This article originally appeared in the Fall 2000 issue of our New Rules Journal.
If you’ve always wanted to be an activist but stayed away because of the bad food and long hours, there’s good news. A group called Slow Food has taken up the cause of local cuisine and is defending it against everything from hyper-hygienic policies to the homogenizing influence of mass distribution. Their organizing strategy: sit down and enjoy a delicious, leisurely meal.
It began as a tongue-in-cheek response to the arrival of Italy’s first American fast-food outlet in 1986. Enraged when McDonald’s opened in Rome’s historic Piazza di Spagna, journalist Carlo Petrini – after a long, slow lunch with friends in his hometown of Bra – launched Slow Food.
Three leisurely years later, representatives of twenty countries met in Paris to feast and draft a manifesto. “We are enslaved by speed and have all succumbed to the same insidious virus: Fast Life, which disrupts our habits, pervades the privacy of our homes and forces us to eat Fast Foods . . . In the name of productivity, Fast Life has changed our way of being and threatens our environment and our landscapes,” they wrote. “Our defense should begin at the table with Slow Food. Let us rediscover the flavors and savors of regional cooking . . .”
Slow Food has since grown to include more than 65,000 members organized through 400 local convivia (chapters) in 40 countries. Slow Food’s deepest roots are in Europe, where villages just a few miles apart still employ distinct, centuries-old methods for making cheeses and wines. Currently, however, the movement’s strongest growth is in the United States. The number of local convivia has expanded from five to forty in just two years. Interest has gone hand in hand with the rise of microbreweries, artisan bread-makers, organic foods, and farmers markets.
Slow Food’s symbol is the snail, a tiny creature that embodies a world of wisdom: reject the frenzy of modern living in favor of a slow, contemplative life rooted in community and firmly connected to the earth and its fruits. The movement’s core mission is to resurrect and safeguard small-scale food production and local culture from the forces of industrial standardization and global uniformity. The ability to savor one’s own culinary heritage is more than a privilege, according to Slow Food: it is a basic human right.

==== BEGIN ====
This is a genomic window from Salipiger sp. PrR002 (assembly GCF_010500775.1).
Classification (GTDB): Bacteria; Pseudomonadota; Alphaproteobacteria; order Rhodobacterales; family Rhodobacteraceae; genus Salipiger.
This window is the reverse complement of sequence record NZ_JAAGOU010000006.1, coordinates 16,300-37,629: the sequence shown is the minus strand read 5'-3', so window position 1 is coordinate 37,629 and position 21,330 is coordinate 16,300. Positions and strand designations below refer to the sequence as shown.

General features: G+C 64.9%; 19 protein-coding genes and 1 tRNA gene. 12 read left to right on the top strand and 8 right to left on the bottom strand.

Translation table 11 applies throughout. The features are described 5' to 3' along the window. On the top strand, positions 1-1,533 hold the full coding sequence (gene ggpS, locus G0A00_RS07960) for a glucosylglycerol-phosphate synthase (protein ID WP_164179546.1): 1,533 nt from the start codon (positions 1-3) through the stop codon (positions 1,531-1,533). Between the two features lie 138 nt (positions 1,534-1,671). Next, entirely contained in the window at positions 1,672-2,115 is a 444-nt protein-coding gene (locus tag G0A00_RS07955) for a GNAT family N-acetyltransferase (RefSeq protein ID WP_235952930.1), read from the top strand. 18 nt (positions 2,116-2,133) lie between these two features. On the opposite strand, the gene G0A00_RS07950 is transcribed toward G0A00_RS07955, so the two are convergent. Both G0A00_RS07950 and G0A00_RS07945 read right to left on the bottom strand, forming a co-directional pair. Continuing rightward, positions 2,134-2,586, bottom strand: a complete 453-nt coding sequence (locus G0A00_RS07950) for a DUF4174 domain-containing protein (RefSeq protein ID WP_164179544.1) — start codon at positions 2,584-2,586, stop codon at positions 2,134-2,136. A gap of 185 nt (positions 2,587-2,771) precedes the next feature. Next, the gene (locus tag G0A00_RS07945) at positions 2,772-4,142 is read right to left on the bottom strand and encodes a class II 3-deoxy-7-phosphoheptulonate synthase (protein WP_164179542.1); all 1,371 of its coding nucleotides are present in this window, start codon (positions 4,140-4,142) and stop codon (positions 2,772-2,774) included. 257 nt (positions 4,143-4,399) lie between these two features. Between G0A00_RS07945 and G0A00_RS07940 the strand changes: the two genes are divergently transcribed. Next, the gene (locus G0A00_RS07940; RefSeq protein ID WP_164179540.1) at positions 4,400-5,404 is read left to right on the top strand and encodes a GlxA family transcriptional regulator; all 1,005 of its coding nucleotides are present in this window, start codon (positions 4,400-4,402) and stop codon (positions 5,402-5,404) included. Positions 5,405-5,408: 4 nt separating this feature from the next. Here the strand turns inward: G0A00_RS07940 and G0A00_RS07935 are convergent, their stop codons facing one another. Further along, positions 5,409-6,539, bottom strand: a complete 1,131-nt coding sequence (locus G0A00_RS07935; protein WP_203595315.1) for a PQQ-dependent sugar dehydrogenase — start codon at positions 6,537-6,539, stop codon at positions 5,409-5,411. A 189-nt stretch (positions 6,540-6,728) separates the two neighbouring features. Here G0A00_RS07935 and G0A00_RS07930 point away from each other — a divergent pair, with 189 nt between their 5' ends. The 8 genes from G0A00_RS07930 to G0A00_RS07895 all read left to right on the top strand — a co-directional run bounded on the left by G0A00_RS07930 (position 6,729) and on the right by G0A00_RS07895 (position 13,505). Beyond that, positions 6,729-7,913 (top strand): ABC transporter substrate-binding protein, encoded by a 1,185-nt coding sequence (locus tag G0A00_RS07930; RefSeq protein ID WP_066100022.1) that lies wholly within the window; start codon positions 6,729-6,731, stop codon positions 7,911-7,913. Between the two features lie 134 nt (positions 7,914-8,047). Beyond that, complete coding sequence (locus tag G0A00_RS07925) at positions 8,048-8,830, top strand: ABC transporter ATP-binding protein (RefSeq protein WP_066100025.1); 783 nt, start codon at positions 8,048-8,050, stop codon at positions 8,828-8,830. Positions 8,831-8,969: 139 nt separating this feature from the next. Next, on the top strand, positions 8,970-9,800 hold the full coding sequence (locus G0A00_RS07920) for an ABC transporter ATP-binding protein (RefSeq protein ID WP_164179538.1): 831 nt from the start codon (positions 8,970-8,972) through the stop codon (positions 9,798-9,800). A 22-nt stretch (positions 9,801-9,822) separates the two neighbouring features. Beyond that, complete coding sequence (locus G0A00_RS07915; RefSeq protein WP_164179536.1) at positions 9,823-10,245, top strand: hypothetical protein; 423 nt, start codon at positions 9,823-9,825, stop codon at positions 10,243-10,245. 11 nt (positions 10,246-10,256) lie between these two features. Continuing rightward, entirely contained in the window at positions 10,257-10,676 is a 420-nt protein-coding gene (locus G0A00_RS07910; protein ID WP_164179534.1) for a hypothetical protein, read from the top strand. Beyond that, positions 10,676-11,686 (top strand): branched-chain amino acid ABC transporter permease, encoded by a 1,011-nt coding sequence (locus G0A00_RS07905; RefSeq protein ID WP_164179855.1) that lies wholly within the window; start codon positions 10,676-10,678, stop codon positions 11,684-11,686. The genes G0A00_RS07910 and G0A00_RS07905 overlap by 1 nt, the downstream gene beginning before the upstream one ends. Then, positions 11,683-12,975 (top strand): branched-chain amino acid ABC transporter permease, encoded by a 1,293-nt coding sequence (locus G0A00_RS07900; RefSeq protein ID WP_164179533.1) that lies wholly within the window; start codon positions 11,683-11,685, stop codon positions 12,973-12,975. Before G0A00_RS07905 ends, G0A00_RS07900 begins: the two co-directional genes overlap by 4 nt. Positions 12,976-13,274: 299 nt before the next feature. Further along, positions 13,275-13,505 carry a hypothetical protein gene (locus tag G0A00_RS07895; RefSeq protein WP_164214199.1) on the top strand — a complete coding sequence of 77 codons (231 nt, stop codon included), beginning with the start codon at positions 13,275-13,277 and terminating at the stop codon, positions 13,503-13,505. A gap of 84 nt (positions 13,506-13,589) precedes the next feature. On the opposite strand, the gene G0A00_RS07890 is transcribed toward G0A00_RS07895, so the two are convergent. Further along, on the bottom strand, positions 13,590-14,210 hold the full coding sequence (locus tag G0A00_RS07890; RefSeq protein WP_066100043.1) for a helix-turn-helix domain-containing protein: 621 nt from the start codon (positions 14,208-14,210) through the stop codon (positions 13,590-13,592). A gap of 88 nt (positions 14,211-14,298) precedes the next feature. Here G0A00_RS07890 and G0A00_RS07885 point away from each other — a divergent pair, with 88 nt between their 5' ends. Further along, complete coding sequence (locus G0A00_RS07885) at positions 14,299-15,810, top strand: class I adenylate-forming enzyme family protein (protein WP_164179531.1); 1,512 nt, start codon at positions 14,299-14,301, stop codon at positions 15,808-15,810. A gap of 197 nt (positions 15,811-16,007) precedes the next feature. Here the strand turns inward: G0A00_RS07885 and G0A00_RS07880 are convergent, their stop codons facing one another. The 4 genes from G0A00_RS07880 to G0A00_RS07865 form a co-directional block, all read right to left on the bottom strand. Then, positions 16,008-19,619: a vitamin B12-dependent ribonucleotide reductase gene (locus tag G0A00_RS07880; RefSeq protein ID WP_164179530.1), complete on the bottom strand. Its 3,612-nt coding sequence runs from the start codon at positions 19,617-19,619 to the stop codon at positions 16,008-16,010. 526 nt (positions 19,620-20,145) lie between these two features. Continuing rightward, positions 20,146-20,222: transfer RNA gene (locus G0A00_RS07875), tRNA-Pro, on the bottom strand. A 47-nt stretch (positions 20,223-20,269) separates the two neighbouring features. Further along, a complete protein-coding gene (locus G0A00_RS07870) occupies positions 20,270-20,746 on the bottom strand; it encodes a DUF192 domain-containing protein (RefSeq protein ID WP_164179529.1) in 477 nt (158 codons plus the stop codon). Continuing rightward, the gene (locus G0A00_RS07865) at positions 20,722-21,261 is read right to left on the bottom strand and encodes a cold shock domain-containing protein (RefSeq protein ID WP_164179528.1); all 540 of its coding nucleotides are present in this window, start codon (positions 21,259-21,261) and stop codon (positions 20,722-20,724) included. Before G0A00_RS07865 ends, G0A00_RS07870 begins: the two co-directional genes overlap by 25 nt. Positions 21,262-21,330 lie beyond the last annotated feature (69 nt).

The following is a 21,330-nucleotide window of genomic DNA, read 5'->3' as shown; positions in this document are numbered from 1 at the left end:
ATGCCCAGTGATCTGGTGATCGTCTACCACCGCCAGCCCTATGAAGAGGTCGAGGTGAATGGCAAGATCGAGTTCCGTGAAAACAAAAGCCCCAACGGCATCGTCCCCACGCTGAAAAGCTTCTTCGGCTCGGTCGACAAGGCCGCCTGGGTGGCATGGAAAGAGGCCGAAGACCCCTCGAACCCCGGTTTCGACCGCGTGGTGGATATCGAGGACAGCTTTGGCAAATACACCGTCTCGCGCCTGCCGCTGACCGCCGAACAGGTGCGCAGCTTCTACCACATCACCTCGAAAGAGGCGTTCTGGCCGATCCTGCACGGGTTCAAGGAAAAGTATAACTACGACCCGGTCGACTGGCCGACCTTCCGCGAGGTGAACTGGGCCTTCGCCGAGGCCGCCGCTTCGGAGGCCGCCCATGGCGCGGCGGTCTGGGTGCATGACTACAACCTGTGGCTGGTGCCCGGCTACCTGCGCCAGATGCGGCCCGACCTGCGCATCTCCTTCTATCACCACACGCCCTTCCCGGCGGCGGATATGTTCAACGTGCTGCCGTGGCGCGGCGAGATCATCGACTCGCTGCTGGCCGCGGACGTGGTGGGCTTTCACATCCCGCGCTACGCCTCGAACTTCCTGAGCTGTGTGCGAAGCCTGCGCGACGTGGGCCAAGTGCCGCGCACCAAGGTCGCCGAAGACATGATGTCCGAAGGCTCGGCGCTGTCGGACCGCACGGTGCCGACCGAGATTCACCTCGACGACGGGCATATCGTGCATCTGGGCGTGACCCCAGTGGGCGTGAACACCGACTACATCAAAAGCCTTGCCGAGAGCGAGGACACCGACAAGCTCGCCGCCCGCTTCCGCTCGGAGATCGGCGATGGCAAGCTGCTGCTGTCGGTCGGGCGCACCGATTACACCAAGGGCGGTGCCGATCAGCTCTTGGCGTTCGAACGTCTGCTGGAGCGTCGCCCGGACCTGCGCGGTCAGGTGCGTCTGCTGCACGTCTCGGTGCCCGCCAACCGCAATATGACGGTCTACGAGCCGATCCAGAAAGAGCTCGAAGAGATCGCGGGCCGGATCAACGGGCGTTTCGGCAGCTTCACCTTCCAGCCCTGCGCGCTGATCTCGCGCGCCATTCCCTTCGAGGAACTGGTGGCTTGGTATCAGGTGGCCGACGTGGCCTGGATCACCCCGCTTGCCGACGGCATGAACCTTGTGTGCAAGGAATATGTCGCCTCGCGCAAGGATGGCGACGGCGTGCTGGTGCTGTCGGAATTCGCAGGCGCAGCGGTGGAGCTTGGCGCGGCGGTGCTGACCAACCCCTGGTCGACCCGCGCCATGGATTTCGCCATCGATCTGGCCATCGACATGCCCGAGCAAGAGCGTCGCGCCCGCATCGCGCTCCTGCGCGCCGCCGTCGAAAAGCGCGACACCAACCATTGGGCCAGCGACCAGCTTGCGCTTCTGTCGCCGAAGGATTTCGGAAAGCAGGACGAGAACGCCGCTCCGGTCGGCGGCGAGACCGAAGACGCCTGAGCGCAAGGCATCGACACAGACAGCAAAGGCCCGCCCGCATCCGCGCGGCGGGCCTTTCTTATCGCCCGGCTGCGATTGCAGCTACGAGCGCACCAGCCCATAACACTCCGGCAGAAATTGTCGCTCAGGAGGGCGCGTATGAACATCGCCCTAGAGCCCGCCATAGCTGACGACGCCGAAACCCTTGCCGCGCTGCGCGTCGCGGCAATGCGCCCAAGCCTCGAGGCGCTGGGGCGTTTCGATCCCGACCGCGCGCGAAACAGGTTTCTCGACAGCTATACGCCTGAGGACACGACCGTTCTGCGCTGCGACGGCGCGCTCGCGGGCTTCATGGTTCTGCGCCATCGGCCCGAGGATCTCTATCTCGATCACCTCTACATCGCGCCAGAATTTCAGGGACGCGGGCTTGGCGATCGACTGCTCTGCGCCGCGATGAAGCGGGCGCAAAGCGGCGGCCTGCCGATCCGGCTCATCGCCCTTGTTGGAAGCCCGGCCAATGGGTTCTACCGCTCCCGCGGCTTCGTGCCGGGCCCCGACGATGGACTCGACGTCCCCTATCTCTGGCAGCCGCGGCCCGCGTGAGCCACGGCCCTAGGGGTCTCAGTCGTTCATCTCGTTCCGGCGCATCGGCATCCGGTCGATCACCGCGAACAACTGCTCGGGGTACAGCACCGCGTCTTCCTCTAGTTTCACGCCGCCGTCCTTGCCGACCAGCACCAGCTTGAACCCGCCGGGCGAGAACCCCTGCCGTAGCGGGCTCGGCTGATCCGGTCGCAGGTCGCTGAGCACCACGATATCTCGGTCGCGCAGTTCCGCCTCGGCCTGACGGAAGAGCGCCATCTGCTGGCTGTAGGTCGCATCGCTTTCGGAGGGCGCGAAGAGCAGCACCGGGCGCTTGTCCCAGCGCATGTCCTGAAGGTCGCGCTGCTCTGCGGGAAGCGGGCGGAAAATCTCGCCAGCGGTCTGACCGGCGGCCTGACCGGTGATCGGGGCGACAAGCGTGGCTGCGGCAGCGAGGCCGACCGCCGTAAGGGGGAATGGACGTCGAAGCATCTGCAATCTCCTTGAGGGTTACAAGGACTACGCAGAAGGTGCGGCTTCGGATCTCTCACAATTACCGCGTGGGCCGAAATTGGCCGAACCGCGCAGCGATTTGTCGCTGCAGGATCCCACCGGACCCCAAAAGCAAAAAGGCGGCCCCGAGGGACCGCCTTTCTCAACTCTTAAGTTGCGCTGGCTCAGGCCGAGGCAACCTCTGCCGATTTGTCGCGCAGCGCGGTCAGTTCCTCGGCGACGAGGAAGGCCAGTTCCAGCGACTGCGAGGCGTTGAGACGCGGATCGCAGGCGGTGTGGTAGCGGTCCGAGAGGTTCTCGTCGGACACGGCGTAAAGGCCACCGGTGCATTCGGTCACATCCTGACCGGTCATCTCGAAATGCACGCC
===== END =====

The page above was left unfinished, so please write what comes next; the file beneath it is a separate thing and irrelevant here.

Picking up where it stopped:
Why foods become extinct
Browsing through Slow Food’s Ark of Taste – a Noah’s Ark-inspired inventory of embattled local foods that the movement is working to save – gives one a sense of just how diverse local foods and traditions are, as well as the range of forces arrayed against them.
Some of the Ark’s foods, like California’s Sun Crest Peach, said to be one of the last truly juicy peaches, border on extinction because they are too fragile to survive the demands of mass distribution and retailing. Agribusiness and chain supermarkets have narrowed our choices to a few varieties and eliminated the local networks that once made local varieties viable.
Other foods fail to meet the efficiency demands of modern production. In Italy, an endangered breed of cow, which reputedly produces the world’s finest Parmesan cheese, has become rare, because it yields less than one-quarter of the milk produced by other breeds.
Still other culinary traditions have been lost because the small, local producers have been unable to survive competition from large regional or national operations. Creole cream cheese, a New Orleans original, has largely disappeared as local dairies give way to regional processors that mass-produce standardized cheeses.
Finally, many local food producers are struggling under food safety regulations that are designed for large industrial processors. Vermont cloth-wrapped farmhouse cheddar, for instance, is aged on wooden shelves in special rooms or caves, a process recently found to violate U.S. Department of Agriculture rules. The agency says cheese must age surrounded by smooth, impervious metal or plastic. The state’s artisan cheesemakers say retrofitting their operations is not only prohibitively expensive, but will alter the subtle flavors that make the cheese unique.